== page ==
This week end Aug28-31 we had a reunion of Comox Project veterans and about a dozen of us showed up to have a great time reconnecting, reminiscing, discussing the import of the project, drinking wine and beer and eating. Many thanks to Peter Light who did so much – including building an octagon shelter and stone fire circle.

Picture below, Ch'an, myself and Eryk Martin at the CP65 Anniversary gathering.  See newspaper article as well -

Monday, August 10, 2015

NO REGRETS - Counter-culture and anarchism in Vancouver

What was it like running wild in the streets with the Yippies? Or invading the USA at Blaine Washington? Imagine civil disobedience against The Bomb in the days when peace was a dirty word! How and why did one become a Beatnik? What were the "hippies" really about? Why anarchism in Vancouver, of all places? No Regrets will answer those questions and many others about the 1960s and 70s. And while striding quickly through international counter cultural hotspots such as Toronto, Mexico, San Francisco, Berkeley, London and the inevitable Kootenays, this memoir never loses its Vancouver focus.

NO REGRETS has been just published by Edmonton's  Black Cat Press for $20.00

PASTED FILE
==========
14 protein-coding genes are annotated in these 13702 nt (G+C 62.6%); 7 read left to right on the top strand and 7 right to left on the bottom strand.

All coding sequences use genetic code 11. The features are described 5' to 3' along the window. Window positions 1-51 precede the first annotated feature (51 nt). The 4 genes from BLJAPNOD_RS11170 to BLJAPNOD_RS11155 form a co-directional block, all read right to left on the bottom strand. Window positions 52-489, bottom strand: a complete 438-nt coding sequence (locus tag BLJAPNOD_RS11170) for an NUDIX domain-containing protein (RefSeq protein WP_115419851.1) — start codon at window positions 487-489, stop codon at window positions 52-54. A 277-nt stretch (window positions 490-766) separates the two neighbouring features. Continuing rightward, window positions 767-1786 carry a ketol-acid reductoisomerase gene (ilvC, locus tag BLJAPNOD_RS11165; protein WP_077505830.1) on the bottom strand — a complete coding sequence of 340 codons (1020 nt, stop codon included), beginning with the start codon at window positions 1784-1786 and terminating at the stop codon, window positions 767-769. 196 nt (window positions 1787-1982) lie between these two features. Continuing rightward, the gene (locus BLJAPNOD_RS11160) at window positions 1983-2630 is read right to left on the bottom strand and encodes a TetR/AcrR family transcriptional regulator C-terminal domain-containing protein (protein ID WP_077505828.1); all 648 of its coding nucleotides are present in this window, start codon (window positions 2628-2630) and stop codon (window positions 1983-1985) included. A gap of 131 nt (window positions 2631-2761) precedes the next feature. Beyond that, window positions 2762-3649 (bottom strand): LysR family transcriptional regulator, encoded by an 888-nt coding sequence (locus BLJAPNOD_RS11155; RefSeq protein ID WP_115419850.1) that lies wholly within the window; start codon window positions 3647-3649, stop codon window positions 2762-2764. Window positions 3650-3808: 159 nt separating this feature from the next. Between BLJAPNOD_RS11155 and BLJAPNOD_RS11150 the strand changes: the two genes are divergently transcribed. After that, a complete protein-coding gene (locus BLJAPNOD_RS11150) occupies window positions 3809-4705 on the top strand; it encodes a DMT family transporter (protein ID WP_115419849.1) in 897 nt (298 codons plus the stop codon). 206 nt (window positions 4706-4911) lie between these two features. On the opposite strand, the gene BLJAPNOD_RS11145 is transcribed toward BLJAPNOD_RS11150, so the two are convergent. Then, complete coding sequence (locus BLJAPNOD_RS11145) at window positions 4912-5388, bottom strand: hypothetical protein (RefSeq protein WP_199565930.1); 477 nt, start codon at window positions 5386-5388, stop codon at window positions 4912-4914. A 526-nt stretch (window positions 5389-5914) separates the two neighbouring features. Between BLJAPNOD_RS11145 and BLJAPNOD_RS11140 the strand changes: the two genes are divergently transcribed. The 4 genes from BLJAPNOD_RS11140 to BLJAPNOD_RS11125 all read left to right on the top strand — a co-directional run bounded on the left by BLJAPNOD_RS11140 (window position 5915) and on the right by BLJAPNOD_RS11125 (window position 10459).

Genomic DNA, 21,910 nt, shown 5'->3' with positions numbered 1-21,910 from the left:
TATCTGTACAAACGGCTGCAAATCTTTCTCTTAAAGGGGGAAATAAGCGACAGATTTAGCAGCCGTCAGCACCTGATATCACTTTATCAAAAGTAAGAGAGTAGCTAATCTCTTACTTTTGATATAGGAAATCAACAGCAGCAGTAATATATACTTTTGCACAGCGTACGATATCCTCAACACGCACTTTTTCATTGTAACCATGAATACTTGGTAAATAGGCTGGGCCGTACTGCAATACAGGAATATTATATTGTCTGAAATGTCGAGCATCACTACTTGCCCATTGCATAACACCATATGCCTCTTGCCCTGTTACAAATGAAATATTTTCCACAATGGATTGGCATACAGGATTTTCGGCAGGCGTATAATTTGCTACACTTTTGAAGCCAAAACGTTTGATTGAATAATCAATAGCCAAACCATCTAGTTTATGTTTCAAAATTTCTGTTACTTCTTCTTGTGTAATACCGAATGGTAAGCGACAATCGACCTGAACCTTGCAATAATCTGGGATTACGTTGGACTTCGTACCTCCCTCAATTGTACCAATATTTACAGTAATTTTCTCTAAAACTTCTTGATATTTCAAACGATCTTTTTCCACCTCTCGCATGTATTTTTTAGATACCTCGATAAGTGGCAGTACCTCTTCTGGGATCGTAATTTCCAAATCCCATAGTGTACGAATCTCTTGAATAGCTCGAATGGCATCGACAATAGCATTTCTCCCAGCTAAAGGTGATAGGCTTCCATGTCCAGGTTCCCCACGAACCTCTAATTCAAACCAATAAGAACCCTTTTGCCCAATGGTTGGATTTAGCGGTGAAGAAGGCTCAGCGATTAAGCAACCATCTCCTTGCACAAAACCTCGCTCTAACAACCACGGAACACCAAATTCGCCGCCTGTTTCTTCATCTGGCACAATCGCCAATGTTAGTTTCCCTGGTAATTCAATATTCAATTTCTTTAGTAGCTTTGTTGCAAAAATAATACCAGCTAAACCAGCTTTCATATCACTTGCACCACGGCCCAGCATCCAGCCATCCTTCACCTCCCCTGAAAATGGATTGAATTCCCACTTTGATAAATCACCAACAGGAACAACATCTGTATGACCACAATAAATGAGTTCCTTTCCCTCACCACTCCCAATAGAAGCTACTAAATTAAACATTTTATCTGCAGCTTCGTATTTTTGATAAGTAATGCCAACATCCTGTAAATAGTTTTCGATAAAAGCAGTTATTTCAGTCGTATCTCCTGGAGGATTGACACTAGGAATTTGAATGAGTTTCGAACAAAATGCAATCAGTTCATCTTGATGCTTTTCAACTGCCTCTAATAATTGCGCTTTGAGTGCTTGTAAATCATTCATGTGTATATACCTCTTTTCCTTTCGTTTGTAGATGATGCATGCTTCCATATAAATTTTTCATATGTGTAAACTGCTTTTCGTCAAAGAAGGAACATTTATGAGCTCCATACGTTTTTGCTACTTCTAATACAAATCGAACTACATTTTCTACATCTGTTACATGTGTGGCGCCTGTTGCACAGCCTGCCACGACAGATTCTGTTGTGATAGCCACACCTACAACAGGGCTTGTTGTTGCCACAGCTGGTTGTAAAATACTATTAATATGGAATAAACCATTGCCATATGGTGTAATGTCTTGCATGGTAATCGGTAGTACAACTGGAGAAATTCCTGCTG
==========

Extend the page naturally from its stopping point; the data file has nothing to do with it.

Excerpt from Chapter 4 Beatnik Days
Jack, Ingrid and I spent a lot of time together walking around the lower Spadina area. We loved wandering in the night, grooving and digging everything. Sometimes we would head to Kensington Market, or other times take the subway to Yorkville and go to Websters for coffee. One time the group of us were standing on the street corner talking when a bus pulled up. The people on the bus pointed and started laughing, "Look at the crazy beatniks!" you could imagine them saying. Not missing a beat, so to speak, Ingrid ran up to the bus gesticulating wildly, long red hair in every direction, yelling "Look at the crazy straight people!" who now started to look alarmed and were undoubtedly thankful when the bus pulled away seconds later. Keep in mind, not one of us would turn a head today, indeed we would look like Mormons compared to the tattooed, head shaved, jogging-suited freak show walking around the shopping malls today.